On paper, John Richards is ready to go to war. Like others in his Van Nuys-based Army National Guard unit, he has made out a will. He gave his father legal authority over his business affairs. And he keeps a duffel bag packed with battle fatigues in his bedroom closet.
But as he waits for a call that may never come, the 40-year-old mortgage banker and Vietnam combat veteran questions whether the United States should fight in the Persian Gulf.
“As a member of the National Guard, I have a duty and a job to perform. But as a civilian . . . there are a lot of questions about our political and economic motivations that I’m not comfortable with,” said Richards, who works for a firm headquartered in Canoga Park.
As the United States prepares for possible war with Iraq, Richards and nearly 1,300 other California National Guard members attached to San Fernando Valley-based units await the possibility of being called to active duty--some in eager anticipation, others in anxiety and doubt.
In the meantime, they live with the uncertainty. They go to work each day. And play with their children. And follow the news like hawks for each new Persian Gulf development--all the while wondering if they will be spending Christmas at home or in a foreign desert.
In addition to the Guard units, there are several regular Army and Marine reserve units stationed in the Valley. Following Iraq’s Aug. 2 invasion of Kuwait, about 150 members of an Army reserve well-drilling unit based in Van Nuys were sent to the gulf. Sunday and today, 250 members of an Encino-based Marine combat reserve unit are also shipping out in support of the gulf operation.
Since the United States began building up its gulf military forces, only 1,230 of California’s 27,000 Army and Air Force National Guard members have been called up in support of Operation Desert Shield.
Most activated guard members--trained volunteers usually used in civil emergencies but available for wartime service--have been from Central and Northern California. Guard officials refuse to speculate on the chances of additional call-ups. So far, no Southern California guard units have been alerted that they may be called up.
While they wait, guard members have continued their usual weapons training and preparations for responding to chemical attacks. And officials are teaching them how to get their domestic affairs in order.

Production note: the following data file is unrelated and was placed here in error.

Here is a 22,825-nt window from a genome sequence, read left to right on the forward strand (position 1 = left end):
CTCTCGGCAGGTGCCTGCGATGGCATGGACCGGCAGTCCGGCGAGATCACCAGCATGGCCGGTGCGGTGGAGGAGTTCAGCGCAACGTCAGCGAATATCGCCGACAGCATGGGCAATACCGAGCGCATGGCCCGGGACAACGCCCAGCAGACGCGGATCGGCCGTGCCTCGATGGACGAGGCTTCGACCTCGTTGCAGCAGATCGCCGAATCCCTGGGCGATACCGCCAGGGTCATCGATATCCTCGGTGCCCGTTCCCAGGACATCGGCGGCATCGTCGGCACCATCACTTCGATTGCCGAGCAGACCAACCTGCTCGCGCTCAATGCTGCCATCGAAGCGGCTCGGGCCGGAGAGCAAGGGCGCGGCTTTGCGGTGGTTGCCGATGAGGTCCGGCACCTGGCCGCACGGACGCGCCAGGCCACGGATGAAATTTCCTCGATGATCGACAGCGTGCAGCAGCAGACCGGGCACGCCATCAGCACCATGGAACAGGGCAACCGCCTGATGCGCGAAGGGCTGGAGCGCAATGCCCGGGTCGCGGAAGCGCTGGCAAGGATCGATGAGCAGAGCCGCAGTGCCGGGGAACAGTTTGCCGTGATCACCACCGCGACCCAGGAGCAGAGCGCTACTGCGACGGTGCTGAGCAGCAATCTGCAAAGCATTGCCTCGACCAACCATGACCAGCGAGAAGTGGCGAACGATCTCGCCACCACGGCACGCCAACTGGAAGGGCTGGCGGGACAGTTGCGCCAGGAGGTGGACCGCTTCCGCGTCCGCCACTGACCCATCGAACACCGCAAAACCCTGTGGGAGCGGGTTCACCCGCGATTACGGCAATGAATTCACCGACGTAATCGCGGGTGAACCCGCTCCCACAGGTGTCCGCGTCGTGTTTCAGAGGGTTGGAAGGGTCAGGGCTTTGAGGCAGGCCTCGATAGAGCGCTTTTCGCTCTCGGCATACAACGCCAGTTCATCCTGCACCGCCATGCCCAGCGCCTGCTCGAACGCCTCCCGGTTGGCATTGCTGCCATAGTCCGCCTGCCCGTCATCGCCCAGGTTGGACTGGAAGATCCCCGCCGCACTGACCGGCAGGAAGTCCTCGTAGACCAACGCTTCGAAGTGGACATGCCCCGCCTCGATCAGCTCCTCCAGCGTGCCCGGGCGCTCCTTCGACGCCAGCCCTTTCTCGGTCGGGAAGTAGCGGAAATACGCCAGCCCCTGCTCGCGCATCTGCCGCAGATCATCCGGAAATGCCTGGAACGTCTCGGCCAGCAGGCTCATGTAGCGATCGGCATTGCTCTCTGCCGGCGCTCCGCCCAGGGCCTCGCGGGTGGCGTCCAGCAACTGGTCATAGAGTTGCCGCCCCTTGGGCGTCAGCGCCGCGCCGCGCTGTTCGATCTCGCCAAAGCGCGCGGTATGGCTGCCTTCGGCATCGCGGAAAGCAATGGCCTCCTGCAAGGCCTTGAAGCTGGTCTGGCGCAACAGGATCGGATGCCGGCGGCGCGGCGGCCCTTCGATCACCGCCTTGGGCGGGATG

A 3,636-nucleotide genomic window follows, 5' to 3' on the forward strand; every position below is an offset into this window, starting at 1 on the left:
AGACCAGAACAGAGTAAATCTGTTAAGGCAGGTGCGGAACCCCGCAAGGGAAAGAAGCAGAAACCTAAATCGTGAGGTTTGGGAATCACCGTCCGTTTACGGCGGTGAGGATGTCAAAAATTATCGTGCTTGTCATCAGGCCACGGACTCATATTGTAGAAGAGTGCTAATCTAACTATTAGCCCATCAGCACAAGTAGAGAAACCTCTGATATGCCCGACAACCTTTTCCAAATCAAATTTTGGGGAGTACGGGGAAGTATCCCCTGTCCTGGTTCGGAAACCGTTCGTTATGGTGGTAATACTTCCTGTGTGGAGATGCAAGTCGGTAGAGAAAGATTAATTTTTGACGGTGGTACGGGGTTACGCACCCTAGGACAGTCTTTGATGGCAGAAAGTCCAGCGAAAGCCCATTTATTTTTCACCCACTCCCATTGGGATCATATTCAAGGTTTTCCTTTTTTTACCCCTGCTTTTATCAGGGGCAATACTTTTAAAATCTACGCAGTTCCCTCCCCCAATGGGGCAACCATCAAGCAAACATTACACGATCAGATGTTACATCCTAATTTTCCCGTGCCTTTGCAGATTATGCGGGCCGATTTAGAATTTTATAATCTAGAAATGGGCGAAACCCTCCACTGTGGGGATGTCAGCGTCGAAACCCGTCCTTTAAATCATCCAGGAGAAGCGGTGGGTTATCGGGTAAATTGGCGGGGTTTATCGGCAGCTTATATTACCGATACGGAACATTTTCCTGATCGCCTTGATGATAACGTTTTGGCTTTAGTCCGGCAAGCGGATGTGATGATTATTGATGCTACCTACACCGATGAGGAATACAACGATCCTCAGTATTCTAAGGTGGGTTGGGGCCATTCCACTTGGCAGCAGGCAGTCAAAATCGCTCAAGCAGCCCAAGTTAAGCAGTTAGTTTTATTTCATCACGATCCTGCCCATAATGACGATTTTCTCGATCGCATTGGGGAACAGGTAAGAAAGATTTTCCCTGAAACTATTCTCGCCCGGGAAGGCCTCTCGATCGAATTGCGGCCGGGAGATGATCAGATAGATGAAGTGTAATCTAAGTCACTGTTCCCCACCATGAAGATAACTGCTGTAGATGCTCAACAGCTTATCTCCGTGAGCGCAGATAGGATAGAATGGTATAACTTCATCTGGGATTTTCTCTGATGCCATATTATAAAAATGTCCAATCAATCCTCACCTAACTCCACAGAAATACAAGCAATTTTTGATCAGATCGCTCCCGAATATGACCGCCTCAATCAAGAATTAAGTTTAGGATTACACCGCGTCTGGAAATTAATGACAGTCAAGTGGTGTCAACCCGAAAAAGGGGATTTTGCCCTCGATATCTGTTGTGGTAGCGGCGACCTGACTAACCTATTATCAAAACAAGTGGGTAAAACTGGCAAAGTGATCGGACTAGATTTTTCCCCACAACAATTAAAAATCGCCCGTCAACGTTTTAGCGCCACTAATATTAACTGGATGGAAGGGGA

Guard members have been taught how to write wills and prepare powers of attorney, legal documents giving their relatives or friends the authority to buy and sell property or conduct other business while a reservist is away from home.
“It’s like Dr. Johnson said, ‘Knowing you’re going to be hanged within 24 hours focuses the mind wonderfully,’ ” said Sgt. Phil Jordan, a Sacramento-based National Guard spokesman, referring to Samuel Johnson, 18th-Century English writer and critic.
Some Valley-based reservists said the waiting bothers them only because they would rather be in the gulf.
“I’m looking forward to doing my job,” said Michael Shipman, 36, an Army National Guard warrant officer who works full time at a vehicle maintenance shop in Burbank.
“I may not get called for the rest of my career. This is my one shot at putting it in action and seeing if it actually works,” said Shipman, who volunteered for Vietnam as a teen-ager only to have his troop ship ordered home before it reached Southeast Asia.
“Our people are what you call pumped up. . . . Psychologically, our people are prepared for it,” said Ann Tait, a Southern California Edison accountant who is on leave to serve with the Air Force National Guard’s 261st Combat Communications Squadron in Van Nuys.
Others, however, regard a future call-up with dread.
“I’m not ready to fight this war. I think most of our motives are wrong,” said Richards, who 20 years ago served as an aerial spotter for artillery and B-52 bomber strikes in Vietnam’s infamous Demilitarized Zone.
He said the United States should not go to war for the sake of protecting oil companies and that if Iraq’s nuclear capability is to be destroyed, it should be done with air strikes, not ground troops.
Richards, of Carpinteria, said he re-enlisted in the National Guard 14 months ago because of the collapse of communism in Eastern Europe and the easing of Cold War tensions. The seeming outbreak of peace, he thought, made it unlikely the National Guard would ever again be sent into battle abroad.
But now, he said, “I’m back in the National Guard and I’m over 40 and I’m faced with going back and fighting a war that I still don’t have any vested interest in.”